Howard Zinn, revisionist historian and professor, passed away today at the age of 87. Zinn was a hugely influential figure in the civil rights, communist, civil liberties and anti-war activist community.
I’m sure every media outlet in the Western world will be producing their own obituaries. I won’t attempt to replicate their work. I’ll include a link to the New York Times obit below. Instead, I’d like to reflect on Zinn’s seminal work. One which influenced my life, my education and my widened my political perspective.
As much of a cliché as it is (and as much as I loathe repeating it) history is written by the victors. For Zinn, the accepted view of American history simply wasn’t enough. It wasn’t so much that he disbelieved the official version as much as he recognized that it was incomplete. He believed that school textbooks presented a true, albeit limited chronicle of historical events. In 1980 he set out to remedy this situation. The result was A People’s History of the United States, one of the most influential historical texts of the latter 20th Century.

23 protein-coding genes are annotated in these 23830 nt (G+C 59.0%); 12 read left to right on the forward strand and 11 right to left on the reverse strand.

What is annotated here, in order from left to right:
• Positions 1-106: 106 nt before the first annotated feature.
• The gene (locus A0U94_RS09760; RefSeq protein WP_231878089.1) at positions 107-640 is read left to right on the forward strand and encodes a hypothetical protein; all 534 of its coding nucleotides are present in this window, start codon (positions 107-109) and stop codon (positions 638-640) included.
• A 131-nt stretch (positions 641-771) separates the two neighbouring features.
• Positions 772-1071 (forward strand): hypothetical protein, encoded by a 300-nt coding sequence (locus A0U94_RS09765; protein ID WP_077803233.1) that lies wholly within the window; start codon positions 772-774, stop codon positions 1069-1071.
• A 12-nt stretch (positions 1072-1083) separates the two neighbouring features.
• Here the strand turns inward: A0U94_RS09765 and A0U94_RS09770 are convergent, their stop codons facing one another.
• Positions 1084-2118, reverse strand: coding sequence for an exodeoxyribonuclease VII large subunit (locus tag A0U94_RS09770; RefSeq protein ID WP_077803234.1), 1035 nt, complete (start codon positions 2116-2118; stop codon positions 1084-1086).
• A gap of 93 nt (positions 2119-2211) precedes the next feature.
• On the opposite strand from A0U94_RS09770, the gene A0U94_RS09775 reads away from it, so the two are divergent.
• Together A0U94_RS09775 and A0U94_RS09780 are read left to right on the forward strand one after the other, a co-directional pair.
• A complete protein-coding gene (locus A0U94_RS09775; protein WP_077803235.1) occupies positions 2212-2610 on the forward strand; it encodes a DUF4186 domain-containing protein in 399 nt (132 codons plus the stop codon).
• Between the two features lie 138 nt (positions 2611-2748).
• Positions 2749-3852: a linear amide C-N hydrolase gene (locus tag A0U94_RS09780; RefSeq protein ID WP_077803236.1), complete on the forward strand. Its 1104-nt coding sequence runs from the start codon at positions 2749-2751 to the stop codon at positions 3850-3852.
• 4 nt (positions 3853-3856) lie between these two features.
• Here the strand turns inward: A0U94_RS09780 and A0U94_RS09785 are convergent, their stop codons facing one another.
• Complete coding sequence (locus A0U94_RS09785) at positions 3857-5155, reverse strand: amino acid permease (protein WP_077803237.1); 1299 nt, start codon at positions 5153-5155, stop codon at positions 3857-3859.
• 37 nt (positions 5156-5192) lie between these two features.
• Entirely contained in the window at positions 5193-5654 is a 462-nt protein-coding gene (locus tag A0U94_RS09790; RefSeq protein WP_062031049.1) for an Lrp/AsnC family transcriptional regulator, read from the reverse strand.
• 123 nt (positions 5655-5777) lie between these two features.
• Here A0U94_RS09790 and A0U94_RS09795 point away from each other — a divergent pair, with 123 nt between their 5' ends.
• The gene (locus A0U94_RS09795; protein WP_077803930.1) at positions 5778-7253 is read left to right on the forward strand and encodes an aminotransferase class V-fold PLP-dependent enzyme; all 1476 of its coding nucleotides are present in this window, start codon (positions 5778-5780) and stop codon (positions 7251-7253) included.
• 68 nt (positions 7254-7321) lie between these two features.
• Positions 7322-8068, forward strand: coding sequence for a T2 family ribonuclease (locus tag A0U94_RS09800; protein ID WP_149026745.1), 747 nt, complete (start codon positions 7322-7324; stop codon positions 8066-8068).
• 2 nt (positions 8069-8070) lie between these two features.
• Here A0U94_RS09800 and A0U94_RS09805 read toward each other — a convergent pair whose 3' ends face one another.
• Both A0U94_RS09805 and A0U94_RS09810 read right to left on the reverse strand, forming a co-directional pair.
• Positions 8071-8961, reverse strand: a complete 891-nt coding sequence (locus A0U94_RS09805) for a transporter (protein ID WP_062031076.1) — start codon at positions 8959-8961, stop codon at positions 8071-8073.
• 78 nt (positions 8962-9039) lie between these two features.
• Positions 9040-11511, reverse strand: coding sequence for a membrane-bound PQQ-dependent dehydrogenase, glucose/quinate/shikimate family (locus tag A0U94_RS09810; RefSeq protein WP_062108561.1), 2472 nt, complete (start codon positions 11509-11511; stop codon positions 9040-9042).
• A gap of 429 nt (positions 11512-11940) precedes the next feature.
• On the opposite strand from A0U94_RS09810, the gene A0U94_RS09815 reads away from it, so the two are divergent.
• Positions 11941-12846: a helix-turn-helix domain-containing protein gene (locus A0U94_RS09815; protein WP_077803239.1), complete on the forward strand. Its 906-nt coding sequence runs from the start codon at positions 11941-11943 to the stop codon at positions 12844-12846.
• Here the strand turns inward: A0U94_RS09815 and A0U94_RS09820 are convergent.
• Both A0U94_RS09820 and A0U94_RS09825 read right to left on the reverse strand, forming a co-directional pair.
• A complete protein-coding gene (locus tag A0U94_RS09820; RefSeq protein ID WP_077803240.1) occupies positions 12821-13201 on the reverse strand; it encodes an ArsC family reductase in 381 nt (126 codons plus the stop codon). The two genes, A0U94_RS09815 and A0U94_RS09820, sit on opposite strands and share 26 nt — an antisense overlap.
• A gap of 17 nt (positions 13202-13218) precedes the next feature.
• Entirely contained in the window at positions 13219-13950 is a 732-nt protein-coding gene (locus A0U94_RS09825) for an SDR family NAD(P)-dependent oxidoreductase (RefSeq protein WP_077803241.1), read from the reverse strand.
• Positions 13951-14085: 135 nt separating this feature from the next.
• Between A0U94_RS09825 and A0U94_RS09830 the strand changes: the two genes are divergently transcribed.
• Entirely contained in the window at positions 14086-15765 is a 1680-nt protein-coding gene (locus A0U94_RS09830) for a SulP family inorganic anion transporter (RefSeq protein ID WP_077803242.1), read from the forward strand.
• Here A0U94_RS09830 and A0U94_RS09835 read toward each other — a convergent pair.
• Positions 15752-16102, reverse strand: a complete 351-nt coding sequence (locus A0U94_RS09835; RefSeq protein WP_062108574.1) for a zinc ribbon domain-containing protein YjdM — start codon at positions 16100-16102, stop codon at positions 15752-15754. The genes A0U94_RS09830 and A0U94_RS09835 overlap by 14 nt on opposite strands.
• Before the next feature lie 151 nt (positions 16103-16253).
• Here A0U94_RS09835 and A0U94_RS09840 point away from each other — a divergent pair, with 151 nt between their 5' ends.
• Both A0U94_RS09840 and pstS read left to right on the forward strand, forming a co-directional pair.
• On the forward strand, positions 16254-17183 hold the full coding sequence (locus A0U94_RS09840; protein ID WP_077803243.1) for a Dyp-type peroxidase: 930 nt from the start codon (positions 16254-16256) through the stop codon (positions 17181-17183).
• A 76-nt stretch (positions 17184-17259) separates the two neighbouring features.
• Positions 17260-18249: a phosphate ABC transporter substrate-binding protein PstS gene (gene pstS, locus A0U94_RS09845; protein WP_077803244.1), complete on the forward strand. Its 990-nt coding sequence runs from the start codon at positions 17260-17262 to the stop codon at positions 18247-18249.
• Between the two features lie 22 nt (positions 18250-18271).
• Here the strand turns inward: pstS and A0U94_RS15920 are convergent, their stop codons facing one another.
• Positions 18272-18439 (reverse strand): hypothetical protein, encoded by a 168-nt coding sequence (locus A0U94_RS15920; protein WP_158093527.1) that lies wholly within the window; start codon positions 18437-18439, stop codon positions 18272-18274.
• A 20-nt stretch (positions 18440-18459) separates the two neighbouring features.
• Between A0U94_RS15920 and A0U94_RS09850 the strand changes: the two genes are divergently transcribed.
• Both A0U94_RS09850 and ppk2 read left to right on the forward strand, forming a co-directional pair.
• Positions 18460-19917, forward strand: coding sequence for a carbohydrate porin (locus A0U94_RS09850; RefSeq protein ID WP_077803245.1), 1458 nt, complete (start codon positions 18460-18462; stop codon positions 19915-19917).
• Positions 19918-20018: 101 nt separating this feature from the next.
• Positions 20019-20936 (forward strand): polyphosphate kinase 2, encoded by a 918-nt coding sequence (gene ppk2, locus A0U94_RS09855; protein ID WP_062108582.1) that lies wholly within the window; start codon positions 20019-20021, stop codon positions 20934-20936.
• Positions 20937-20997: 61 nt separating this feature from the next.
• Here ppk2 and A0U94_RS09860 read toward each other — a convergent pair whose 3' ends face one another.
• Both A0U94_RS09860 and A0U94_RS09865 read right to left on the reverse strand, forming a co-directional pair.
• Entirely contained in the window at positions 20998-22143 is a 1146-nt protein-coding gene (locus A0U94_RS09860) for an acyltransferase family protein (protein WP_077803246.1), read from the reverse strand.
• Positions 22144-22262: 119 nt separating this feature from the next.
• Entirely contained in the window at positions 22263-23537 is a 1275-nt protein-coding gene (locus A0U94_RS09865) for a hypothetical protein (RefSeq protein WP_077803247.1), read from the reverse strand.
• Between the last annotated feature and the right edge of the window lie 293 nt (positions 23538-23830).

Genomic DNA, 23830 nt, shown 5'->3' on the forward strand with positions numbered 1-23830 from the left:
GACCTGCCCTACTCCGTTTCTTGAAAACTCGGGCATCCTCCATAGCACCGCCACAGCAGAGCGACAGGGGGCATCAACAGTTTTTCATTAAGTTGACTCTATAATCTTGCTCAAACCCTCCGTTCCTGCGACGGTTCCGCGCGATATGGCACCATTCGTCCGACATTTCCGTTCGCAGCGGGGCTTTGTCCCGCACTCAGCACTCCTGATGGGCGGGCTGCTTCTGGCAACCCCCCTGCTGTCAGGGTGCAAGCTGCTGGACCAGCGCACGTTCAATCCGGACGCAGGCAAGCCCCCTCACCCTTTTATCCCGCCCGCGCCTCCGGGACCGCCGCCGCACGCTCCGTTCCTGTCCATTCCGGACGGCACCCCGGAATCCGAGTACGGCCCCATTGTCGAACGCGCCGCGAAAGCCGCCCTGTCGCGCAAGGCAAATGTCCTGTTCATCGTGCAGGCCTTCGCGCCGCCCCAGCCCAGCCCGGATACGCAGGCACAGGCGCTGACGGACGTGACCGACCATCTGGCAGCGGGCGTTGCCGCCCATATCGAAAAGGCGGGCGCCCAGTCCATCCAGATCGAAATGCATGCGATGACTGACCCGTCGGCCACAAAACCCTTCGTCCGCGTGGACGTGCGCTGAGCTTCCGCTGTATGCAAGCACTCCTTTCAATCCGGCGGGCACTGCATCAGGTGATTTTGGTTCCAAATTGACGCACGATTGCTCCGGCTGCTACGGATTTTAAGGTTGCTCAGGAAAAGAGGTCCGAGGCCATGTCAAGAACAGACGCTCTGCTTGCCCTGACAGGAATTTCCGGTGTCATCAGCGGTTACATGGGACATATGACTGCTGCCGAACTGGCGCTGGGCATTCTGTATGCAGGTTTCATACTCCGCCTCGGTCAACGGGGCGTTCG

Zinn gave voice to many peoples who had been ignored or forgotten. A large part of the book deals with the Native American struggle against European colonizers, but Zinn also included the perspectives of slaves, union organizers, draft dodgers, civil rights leaders and suffragette activists. Few other historians had the compassion to illuminate the lives of those who fought back against oppression – and often lost.
Zinn’s passing leaves multitudes of oppressed peoples without a champion. I sincerely hope this loss will encourage others to not only read A People’s History but to remember the lives of those history would have otherwise forgotten.
Zinn’s New York Times obituary:
Zinn’s own site:
*The above photo credited to Associated Press.